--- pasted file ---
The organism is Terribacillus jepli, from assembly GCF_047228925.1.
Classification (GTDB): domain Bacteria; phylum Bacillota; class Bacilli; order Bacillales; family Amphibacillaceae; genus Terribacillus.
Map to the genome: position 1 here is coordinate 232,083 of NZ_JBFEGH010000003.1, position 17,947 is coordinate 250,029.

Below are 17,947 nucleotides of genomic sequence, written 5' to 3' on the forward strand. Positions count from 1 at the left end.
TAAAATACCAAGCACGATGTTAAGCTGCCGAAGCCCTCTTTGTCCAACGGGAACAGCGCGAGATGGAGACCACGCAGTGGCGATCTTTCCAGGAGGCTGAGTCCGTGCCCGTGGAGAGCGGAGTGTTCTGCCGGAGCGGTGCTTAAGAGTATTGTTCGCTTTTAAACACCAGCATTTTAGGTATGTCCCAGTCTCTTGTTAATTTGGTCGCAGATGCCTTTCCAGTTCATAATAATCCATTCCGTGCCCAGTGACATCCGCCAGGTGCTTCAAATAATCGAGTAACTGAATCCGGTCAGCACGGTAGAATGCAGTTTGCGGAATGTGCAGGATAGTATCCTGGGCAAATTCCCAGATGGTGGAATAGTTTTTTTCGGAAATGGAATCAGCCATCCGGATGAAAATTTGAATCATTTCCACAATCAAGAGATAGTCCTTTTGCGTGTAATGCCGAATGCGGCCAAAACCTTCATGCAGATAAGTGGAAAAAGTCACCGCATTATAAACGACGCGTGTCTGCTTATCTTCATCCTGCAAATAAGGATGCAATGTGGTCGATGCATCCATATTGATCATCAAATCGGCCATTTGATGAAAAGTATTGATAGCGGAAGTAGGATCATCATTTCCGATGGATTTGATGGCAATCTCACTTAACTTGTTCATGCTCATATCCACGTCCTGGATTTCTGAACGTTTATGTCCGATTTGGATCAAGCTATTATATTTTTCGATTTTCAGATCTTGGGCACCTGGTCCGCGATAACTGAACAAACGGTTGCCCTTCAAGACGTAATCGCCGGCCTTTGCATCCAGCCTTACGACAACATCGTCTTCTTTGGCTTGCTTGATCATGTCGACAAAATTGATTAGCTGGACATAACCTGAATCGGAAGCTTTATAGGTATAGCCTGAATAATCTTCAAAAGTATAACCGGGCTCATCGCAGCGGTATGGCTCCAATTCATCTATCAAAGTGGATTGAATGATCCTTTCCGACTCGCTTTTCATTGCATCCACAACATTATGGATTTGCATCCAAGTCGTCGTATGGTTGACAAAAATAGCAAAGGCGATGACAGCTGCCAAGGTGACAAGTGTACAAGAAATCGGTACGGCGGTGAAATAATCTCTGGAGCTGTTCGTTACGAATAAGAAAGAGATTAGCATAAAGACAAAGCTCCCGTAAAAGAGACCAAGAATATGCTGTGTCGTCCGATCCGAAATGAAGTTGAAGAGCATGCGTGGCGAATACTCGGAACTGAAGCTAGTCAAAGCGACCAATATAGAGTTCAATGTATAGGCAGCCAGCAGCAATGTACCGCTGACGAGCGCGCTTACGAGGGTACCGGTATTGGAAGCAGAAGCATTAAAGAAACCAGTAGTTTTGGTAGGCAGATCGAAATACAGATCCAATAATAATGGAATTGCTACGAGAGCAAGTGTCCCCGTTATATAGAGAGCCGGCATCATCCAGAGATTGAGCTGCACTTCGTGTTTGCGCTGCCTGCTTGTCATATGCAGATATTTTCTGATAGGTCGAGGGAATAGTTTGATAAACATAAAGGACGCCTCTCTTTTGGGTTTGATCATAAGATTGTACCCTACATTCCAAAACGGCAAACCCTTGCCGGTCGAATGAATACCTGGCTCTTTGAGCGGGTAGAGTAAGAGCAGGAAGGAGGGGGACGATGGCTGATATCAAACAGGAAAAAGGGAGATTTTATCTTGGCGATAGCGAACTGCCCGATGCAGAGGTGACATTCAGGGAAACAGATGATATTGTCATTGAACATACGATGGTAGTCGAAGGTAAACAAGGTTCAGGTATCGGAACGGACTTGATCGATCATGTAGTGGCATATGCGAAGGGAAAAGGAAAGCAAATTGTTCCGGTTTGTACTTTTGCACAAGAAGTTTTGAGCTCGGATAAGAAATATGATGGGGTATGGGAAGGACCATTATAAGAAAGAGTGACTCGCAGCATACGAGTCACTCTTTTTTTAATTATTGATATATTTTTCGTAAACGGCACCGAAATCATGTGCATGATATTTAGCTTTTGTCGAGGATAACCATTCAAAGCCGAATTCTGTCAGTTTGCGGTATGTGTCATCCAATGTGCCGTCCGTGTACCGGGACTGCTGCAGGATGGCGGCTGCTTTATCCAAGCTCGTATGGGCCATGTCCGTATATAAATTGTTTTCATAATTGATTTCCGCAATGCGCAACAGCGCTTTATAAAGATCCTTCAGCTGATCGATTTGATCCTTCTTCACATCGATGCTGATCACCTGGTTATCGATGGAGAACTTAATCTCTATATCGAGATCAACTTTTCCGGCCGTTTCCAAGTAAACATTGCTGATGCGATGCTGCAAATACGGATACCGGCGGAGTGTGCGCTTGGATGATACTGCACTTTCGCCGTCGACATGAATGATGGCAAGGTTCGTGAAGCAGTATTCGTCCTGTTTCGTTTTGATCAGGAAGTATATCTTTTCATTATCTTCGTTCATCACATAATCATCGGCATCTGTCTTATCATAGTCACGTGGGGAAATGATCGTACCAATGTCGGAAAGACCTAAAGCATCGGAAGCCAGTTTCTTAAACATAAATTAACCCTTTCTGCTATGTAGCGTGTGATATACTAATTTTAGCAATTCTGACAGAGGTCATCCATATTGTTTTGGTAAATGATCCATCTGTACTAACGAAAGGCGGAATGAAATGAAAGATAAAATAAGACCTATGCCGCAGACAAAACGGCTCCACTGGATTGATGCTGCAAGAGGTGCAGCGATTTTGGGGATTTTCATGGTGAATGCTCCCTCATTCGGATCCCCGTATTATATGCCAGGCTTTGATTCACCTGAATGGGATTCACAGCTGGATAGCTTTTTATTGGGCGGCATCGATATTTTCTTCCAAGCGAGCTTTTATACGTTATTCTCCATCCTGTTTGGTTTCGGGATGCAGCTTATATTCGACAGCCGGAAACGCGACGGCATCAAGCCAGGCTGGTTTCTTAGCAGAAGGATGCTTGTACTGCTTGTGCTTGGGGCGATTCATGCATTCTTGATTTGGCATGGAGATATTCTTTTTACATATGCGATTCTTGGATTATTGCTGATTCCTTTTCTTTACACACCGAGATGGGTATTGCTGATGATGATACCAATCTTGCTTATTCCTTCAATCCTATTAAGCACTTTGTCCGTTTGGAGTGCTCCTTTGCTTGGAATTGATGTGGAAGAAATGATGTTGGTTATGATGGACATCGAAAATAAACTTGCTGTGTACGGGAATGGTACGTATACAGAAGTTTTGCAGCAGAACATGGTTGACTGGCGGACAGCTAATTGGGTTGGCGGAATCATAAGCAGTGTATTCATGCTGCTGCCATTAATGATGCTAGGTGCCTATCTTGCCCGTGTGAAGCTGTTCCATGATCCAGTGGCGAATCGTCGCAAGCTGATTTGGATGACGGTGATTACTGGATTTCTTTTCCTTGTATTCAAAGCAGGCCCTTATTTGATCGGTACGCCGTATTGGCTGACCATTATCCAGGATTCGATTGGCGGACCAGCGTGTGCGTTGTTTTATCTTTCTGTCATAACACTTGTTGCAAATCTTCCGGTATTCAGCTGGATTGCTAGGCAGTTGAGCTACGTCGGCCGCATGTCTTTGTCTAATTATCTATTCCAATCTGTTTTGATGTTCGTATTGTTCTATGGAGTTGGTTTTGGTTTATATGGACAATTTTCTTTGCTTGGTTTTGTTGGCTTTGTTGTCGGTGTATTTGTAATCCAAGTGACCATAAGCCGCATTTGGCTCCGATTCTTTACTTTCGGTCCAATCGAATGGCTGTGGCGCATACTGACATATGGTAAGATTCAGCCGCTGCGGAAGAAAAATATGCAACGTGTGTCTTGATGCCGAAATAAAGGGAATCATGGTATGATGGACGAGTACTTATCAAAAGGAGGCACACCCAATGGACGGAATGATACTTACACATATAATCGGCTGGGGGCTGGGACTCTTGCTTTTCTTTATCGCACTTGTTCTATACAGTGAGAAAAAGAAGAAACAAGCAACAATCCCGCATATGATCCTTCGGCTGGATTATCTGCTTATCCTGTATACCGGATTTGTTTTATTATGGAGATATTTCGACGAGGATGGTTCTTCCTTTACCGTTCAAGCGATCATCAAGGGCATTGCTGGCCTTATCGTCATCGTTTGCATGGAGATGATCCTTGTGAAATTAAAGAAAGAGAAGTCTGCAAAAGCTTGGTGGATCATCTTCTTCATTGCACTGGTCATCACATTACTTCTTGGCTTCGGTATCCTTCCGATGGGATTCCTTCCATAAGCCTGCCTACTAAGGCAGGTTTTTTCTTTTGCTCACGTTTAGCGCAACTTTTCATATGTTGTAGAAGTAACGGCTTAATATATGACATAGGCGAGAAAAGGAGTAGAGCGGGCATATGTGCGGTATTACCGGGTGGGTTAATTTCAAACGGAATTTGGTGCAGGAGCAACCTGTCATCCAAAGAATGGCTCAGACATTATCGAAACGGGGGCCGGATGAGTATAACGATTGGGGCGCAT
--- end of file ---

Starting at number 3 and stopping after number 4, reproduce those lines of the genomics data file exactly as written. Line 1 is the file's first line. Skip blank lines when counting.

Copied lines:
Map to the genome: position 1 here is coordinate 232,083 of NZ_JBFEGH010000003.1, position 17,947 is coordinate 250,029.

Below are 17,947 nucleotides of genomic sequence, written 5' to 3' on the forward strand. Positions count from 1 at the left end.